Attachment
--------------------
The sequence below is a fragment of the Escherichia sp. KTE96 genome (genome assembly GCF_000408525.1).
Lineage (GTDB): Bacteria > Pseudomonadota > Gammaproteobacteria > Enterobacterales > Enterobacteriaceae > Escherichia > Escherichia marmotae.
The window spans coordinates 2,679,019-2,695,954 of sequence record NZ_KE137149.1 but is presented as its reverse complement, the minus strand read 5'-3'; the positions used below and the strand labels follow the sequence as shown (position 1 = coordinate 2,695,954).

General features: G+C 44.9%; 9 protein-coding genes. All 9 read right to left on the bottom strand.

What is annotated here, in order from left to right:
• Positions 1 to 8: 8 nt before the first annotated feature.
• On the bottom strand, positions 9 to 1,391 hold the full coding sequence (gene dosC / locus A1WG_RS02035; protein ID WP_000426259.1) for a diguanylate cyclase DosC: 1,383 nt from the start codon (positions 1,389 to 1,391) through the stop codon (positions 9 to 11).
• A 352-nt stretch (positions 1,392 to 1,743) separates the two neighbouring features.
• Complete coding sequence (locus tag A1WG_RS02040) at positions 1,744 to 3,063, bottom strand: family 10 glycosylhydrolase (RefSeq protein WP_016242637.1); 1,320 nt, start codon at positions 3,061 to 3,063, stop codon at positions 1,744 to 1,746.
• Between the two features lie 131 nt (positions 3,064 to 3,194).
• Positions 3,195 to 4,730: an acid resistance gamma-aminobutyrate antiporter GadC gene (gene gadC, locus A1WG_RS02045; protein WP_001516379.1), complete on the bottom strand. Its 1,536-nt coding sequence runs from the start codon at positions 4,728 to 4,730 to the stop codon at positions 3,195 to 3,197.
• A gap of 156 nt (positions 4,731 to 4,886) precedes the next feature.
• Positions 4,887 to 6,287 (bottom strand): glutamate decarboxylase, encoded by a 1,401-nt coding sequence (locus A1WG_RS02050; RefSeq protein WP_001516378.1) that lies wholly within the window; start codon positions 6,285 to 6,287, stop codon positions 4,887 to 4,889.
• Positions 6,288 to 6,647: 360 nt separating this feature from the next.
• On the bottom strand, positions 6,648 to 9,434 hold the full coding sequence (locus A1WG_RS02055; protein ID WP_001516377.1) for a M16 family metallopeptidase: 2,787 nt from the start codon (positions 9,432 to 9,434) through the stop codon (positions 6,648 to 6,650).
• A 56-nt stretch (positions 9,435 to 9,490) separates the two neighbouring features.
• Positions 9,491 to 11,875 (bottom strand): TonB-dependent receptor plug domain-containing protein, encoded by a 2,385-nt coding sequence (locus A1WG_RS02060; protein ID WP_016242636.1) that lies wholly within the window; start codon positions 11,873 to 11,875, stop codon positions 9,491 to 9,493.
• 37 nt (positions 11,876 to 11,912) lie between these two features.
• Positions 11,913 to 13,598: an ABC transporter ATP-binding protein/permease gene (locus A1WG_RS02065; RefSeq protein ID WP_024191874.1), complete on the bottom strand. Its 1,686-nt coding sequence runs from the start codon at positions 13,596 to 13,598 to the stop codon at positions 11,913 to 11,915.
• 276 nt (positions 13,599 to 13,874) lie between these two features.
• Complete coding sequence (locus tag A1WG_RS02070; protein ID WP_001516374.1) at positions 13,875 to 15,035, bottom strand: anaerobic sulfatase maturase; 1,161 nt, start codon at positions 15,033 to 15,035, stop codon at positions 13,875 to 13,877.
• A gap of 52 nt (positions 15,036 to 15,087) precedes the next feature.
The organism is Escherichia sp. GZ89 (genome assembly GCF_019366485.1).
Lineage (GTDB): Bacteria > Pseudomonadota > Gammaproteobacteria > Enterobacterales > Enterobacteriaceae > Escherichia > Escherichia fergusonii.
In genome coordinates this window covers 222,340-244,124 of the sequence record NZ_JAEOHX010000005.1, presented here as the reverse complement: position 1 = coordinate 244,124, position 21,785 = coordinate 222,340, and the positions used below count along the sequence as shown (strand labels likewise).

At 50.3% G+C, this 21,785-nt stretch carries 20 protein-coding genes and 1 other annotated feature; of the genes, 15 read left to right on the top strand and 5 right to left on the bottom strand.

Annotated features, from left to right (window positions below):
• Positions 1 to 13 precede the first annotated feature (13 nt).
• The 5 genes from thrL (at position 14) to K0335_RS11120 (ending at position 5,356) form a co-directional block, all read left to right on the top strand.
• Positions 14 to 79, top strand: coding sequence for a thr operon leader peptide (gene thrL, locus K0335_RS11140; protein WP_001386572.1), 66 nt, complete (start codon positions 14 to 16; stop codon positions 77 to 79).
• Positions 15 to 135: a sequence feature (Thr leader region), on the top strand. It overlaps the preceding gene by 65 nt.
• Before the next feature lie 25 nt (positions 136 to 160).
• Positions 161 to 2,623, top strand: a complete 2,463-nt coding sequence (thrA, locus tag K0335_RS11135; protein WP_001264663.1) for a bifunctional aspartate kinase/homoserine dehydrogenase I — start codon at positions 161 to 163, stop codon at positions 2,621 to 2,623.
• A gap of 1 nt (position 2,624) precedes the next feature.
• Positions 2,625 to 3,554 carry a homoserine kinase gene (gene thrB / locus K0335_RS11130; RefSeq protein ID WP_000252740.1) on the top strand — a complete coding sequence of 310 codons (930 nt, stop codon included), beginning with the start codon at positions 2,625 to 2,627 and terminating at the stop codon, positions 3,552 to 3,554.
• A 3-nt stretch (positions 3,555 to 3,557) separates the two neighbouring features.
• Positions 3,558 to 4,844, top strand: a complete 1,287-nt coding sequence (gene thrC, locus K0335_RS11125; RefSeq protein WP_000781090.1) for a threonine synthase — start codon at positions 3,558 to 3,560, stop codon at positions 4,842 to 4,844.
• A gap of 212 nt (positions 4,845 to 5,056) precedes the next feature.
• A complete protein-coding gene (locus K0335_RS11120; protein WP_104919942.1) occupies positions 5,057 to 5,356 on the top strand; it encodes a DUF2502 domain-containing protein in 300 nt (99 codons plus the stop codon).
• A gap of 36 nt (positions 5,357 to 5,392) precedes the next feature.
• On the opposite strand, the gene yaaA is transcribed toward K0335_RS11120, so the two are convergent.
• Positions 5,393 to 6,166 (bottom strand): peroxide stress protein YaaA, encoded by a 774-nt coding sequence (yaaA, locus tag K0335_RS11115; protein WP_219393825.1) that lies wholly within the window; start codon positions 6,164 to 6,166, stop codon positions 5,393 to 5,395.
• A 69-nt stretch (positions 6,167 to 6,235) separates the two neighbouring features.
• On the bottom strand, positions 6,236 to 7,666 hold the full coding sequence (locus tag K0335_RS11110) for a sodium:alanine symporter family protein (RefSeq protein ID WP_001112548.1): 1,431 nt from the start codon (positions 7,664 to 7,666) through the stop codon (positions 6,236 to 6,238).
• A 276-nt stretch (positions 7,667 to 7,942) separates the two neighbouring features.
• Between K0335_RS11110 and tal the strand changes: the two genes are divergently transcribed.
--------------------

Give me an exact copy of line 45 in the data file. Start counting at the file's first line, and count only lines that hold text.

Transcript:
• A 276-nt stretch (positions 7,667 to 7,942) separates the two neighbouring features.